And after that I looked, and, behold, the temple of the tabernacle of the testimony in heaven was opened:…
And after that I looked, and, behold, the temple of the tabernacle of the testimony in heaven was opened: and the seven angels came out of the temple, having the seven plagues, clothed in pure and white linen, etc. I do not know that I can turn these words to a more legitimate and practical use than by using them as an illustration of genuine soul discipline. In this light they suggest to us the source, the ministers, and the indispensability of genuine soul discipline.
I. THE SOURCE OF GENUINE SOUL DISCIPLINE. "After that [these things] I looked [saw], and, behold, the temple of the tabernacle of the testimony in heaven was opened" (ver. 5). The discipline, as we have seen, was of a painful character. It involved "seven angels" with "seven plagues." Whence did it proceed? Not from secondary instrumentalities, fortuitous circumstances, or a heartless, rigorous fatality, but direct from the presence of the Infinite. The language here points to the inner compartment of the old Jewish tabernacle, known as the "holy of holies." There the Jew regarded Jehovah as especially revealing himself to them, and as communicating to them his ideas and plans. To a genuinely disciplined soul all influences from heaven tending to purify and ennoble are regarded as coming direct from the presence of the great Father. Its inner eye, so to speak, is so opened and quickened that it glances into the very shrine of the Almighty. It feels that "every good and perfect gift cometh down from the Father of lights," etc. It is a characteristic, or rather a law, of true religiousness that it bears the soul away through nature, churches, and chapels, right up into the very presence of God, to the very fontal Source of all good, the mighty Mainspring that works the universe. God is its all in all. It can truly say, "I looked, and, behold, the temple of the tabernacle of the testimony in heaven was opened" (ver. 5). The grand difference between a spurious and a genuine religiousness of soul is this - the one busies itself about the fussy doings and foggy dogmas of little sects, and the other is so absorbed with the Supreme Good, that it feels with the old Hebrew, "Whom have I in heaven but thee? and whom on earth do I desire but thee?"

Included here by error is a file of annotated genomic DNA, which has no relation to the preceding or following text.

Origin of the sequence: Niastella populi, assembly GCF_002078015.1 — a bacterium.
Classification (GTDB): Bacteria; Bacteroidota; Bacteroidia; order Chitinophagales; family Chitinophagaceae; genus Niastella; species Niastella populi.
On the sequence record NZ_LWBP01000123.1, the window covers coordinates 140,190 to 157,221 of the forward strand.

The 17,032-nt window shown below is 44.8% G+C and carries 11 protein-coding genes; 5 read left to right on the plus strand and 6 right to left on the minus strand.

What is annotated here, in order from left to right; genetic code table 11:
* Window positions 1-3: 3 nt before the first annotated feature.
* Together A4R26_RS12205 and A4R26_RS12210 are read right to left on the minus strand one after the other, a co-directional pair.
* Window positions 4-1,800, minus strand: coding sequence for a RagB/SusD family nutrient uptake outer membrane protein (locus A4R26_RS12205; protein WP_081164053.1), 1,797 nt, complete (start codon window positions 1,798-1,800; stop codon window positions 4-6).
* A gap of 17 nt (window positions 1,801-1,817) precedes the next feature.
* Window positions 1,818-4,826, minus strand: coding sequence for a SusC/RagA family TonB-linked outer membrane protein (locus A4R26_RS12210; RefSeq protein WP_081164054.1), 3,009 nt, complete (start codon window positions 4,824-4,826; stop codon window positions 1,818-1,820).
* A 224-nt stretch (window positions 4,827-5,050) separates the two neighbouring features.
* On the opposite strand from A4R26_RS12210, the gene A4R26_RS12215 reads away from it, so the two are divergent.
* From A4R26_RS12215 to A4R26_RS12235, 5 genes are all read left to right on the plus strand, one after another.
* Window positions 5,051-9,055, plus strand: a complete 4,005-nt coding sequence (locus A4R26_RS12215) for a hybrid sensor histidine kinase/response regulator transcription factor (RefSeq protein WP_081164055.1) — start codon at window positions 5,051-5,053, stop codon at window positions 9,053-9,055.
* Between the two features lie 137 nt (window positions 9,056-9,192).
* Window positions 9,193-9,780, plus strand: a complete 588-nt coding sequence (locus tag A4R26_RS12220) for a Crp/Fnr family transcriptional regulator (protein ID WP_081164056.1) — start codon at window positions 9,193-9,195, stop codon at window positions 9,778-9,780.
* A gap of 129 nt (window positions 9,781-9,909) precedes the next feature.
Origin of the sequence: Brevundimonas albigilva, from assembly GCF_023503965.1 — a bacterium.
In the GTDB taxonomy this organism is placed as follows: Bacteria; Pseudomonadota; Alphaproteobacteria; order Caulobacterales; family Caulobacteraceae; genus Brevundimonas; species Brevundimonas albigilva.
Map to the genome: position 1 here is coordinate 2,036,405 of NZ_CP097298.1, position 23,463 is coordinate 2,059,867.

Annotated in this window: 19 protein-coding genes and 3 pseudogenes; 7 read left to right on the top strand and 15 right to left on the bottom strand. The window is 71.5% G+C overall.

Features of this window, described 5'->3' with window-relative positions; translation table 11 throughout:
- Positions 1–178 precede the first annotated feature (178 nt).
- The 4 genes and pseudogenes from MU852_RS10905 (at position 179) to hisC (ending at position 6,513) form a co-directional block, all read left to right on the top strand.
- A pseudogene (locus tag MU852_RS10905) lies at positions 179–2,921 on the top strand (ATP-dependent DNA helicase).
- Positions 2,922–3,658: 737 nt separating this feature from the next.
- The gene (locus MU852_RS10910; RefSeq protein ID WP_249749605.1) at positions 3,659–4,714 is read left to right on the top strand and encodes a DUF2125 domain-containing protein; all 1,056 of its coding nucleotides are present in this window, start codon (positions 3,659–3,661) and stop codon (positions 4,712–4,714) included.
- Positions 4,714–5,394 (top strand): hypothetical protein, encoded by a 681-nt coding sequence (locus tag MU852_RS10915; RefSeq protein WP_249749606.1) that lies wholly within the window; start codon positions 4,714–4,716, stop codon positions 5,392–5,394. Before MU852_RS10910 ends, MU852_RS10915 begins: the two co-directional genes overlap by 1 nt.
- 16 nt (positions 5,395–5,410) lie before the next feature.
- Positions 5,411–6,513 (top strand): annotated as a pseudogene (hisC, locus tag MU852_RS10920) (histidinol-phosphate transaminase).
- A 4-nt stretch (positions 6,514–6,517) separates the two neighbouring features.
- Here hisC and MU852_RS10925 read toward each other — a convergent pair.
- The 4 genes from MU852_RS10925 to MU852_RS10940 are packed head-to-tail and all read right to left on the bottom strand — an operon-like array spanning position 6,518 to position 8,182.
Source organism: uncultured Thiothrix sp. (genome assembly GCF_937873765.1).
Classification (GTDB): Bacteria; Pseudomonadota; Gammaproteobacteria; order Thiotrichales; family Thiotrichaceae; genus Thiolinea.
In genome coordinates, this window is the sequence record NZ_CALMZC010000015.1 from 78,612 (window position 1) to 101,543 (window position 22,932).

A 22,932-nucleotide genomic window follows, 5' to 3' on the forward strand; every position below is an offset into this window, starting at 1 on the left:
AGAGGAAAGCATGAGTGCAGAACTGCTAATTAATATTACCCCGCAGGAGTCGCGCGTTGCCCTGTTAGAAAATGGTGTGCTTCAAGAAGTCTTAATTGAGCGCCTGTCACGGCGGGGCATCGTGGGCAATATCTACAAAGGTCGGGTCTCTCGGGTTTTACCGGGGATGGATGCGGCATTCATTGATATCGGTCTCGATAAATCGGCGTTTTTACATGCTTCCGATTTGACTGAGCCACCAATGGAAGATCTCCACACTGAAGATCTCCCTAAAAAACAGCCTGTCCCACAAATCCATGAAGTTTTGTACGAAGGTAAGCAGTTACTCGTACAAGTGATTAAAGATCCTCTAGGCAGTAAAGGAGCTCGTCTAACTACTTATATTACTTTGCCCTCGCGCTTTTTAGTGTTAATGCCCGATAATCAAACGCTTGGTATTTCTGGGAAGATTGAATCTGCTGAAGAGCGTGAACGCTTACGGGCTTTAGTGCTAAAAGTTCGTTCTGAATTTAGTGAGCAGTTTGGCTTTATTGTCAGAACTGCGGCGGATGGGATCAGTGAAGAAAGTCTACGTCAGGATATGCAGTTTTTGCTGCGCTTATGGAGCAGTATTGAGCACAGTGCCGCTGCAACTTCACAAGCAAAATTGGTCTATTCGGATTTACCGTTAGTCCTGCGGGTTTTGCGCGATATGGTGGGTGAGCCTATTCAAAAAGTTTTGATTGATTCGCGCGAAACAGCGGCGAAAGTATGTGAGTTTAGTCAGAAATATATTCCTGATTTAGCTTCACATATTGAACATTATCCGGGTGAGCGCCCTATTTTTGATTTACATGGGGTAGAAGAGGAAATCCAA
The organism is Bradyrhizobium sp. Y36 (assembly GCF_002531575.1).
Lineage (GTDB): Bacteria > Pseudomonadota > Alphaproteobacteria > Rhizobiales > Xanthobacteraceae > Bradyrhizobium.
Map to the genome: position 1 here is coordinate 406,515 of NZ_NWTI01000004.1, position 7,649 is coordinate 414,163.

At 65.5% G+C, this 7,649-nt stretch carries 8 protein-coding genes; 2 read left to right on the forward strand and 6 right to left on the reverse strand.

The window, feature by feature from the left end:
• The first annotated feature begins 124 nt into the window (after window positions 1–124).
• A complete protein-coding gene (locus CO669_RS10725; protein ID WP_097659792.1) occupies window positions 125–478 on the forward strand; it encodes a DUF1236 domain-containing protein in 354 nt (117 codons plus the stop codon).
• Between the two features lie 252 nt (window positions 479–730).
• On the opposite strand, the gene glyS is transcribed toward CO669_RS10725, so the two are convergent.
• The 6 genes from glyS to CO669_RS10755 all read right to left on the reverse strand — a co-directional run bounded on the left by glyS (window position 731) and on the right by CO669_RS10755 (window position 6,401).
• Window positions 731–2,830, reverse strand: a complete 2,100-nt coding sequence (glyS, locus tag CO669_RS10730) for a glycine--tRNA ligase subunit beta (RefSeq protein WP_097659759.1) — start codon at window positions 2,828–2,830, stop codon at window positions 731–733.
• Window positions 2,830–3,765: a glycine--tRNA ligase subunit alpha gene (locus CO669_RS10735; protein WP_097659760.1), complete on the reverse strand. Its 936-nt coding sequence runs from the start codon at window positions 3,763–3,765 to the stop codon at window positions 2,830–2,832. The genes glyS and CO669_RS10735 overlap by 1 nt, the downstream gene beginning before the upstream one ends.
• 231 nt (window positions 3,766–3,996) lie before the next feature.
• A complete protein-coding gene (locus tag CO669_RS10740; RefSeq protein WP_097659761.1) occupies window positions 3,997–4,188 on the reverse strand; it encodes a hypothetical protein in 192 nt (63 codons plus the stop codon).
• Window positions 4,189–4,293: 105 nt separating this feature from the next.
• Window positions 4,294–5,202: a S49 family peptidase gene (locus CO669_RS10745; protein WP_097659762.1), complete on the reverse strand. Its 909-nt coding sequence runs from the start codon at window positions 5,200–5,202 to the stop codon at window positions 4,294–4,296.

II. THE MINISTERS OF GENUINE SOUL DISCIPLINE. "And the seven angels came out of the temple, having [that had] the seven plagues" (ver. 6). The great Father who makes his children "meet for the inheritance of the saints in light," carries on his sublime educational work by angels or ministers. Concerning those ministers, observe:
1. They are complete in number and qualification. "Seven angels" and "seven plagues."
2. They go forth direct from his presence. "Came out of the temple," etc.
3. They are divinely marked and attired as God's priests. "Clothed [arrayed] in pure and white linen [precious stones pure and bright], and having their breasts girded [girt about the breasts] with golden girdles" (ver. 6).
4. They have a commission of severity. "And one of the four beasts [living creatures] gave unto the seven angels seven golden vials [bowls] full of the wrath of God, who liveth forever and ever" (ver. 7). (The wrath of God is his antagonism to sin.) In the great moral school of humanity there has always been, as in all schools, not a little severity. True soul education involves pain. The very severity is a blessing. "What son is he whom the father chasteneth not?" "Our light afflictions, which are but for a moment," etc. Whilst the majority of men regard this life as a market, or a banquet, or a playground, he who regards it as a great moral school has the only true idea - as a school in which every object is a lesson, every agent a teacher, and every teacher coming forth directly from God.
III. THE INDISPENSABILITY OF GENUINE SOUL DISCIPLINE. "No man [no one] was able to enter into the temple, till the seven plagues of the seven angels were fulfilled [should be finished]" (ver. 8). The idea suggested is that no man could enter into the shrine or into the immediate presence of God until the discipline had been fully accomplished. Here is a commentary on this: "Who shall ascend into the hill of the Lord? or who shall stand in his holy place? He that hath clean hands and a pure heart, who hath not lifted up his soul unto vanity." Cleanness in hands and heart means having conduct void of offence towards God and man. Freedom from vanity means moral reality. These two things, moral cleanness and moral reality, are the qualifications for ascending to the "holy hill," or fellowship with God. "It is not," says Luther, "he who sings so well or so many psalms, nor he who fasts or watches so many days, nor he who divides his own among the poor, nor he who preaches to others, nor he who lives quietly, kindly, and friendly, nor, in fine, is it he who knows all sciences and languages, nor he who works all virtuous and all good works that ever any man spoke or read of; but it is he alone who is pure within and without." - D.T.
Parallel VersesKJV: And after that I looked, and, behold, the temple of the tabernacle of the testimony in heaven was opened: